Update: at the bottom there's a wonderful and fresh reference.

There's no field with one element in the literal sense, but there are constructions that work over different fields $\mathbb F_q$ and which sometimes make sense when $q=1$. Examples would include representation theory of $GL_n(\mathbb F_q)$ which, if I'm correct, becomes the representation theory of $S_n$ under that limit.

In particular, indeed, vector spaces — the objects on which $GL_n(\mathbb F_q)$ act — should become sets, the objects on which $S_n$ acts.

Though I'm not an expert on $\mathbb F_1$, I've encountered the viewpoint you're referring to. It's not hard to see why people expect $\mathbb F_1$ to be the universal base: you usually expect that $\mathop{\text{Spec}} \mathbb F_n \to \mathop{\text{Spec}} \mathbb F_m$ exists iff $m$ divides $n$, so $\mathop{\text{Spec}} \mathbb F_1$ should be terminal. Of course, things are not literally that simple, e.g. what $\mathop{\text{Spec}} \mathbb Z \times \mathop{\text{Spec}} \mathbb Z$ over $\mathop{\text{Spec}} \mathbb F_1$ is?

Also, $\mathop{\text{Spec}} \mathbb Z$ should be thought of the object of dimension 3 (I think it has dualizing complex in degree 3, and primes are similar to 1-dimensional knots), so there's a pressing need for existence of some smaller scheme. That smaller scheme better "have real dimension 1" so we can claim that $\mathop{\text{Spec}} \mathbb Z$ is an algebraic curve over it. One then tries to compactify it.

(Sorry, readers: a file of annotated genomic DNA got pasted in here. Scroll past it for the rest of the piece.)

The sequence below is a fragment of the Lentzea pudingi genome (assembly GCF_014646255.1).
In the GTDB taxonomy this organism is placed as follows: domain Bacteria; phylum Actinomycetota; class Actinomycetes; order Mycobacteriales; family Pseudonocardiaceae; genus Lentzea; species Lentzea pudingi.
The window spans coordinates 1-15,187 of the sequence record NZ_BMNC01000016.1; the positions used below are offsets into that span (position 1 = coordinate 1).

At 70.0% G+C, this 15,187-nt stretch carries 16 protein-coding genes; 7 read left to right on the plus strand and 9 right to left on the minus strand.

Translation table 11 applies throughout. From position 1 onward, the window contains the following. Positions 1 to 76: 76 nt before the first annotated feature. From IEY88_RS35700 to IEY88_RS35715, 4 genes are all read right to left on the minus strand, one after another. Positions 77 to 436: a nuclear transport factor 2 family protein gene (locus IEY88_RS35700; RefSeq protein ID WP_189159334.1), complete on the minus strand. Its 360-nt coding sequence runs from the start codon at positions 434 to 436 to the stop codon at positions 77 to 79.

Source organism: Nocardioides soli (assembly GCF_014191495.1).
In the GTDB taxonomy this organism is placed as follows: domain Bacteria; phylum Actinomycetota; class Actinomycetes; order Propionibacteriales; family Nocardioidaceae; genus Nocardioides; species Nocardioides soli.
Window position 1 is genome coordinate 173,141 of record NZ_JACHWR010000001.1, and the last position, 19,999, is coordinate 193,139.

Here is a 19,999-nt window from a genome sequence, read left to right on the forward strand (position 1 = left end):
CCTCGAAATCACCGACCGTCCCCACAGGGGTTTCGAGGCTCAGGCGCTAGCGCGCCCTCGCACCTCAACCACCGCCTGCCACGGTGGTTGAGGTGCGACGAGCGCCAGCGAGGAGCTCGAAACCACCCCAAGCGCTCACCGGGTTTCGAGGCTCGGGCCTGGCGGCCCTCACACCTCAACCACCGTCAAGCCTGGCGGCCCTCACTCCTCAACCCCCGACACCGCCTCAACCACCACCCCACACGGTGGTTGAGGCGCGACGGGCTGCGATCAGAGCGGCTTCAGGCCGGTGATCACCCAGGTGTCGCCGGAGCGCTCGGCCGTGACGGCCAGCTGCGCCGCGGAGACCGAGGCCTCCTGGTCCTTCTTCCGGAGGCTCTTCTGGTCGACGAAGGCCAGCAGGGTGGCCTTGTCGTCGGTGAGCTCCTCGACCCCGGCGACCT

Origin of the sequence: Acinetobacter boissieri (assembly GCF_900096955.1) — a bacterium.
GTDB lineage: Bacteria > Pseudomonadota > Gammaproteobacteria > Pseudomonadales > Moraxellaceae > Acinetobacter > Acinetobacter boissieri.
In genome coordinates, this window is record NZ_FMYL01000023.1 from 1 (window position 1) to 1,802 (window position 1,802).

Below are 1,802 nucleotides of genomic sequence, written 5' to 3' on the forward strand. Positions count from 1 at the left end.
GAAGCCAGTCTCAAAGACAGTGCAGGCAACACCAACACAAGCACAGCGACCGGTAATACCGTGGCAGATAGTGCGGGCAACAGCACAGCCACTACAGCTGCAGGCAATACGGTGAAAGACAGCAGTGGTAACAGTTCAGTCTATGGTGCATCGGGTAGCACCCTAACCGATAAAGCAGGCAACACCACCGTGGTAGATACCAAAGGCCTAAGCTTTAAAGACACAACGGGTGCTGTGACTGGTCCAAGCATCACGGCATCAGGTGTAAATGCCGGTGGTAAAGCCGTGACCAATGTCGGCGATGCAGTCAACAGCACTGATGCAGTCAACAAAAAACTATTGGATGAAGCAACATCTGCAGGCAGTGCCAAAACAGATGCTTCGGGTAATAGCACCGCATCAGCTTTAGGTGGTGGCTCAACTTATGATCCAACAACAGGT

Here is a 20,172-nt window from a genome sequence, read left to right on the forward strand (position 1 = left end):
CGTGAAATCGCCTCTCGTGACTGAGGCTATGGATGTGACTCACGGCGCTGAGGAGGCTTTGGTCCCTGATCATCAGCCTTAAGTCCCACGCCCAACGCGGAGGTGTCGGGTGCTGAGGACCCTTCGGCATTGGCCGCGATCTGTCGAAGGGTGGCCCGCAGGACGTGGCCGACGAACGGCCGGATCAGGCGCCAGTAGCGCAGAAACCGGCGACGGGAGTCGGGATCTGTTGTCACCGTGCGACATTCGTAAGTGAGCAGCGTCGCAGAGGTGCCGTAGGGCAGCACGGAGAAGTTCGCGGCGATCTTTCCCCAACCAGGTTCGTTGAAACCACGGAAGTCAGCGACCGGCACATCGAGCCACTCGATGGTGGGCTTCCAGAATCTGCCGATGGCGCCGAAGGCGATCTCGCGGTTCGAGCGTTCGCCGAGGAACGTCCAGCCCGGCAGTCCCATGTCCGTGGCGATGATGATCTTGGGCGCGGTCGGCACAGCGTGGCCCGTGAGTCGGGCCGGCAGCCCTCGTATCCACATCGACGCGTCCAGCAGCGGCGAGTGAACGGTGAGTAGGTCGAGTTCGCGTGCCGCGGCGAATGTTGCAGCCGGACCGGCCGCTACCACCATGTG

When you get stuck geometrically, it helps to lose some information and go to zeta functions. There this approach leads to some direct conjectures. The problem with zeta functions is that everything is hard. Still, search for `absolute zeta`

and you'll see some real things being discussed.

It's been called `absolute motives`

in the works I read, I think by Manin, Kontsevich, and some IHES people. The search for `kontsevich absolute motives`

brought me up the article that I found a while ago, math/0702206.

This is also somehow related to noncommutative geometry of Connes (`endomotives`

), in fact I think $\mathbb F_1$ is one of his favorite ideas (also owes a lot to Soulé and other people of course) The two articles I found to be of special interest are 0806.2401 and 0809.2926.

Also, here's a blog post about $\mathbb F_1$ with link to the introductory paper. In fact there was a whole blog about $F_{un}$, which disappeared (articles, unfortunately, also disappeared from my RSS reader).

Here's a paper by Connes and Consani that seems to explain most the topics mentioned above:

** ***Schemes over F*_{1} and zeta functions, 0903.2024

`f-1`

should have its own tag... but may be`absolute-motives`

? $\endgroup$ – Ilya Nikokoshev Oct 24 '09 at 16:24`F_1`

is that it's not clear how to call it.`f-1`

looks like the "Help" button on Windows. And then how to make a non-arbitrary selection between`f-1`

,`f-un`

,`f-one`

,`field-with-one-element`

? $\endgroup$ – Ilya Nikokoshev Oct 24 '09 at 16:26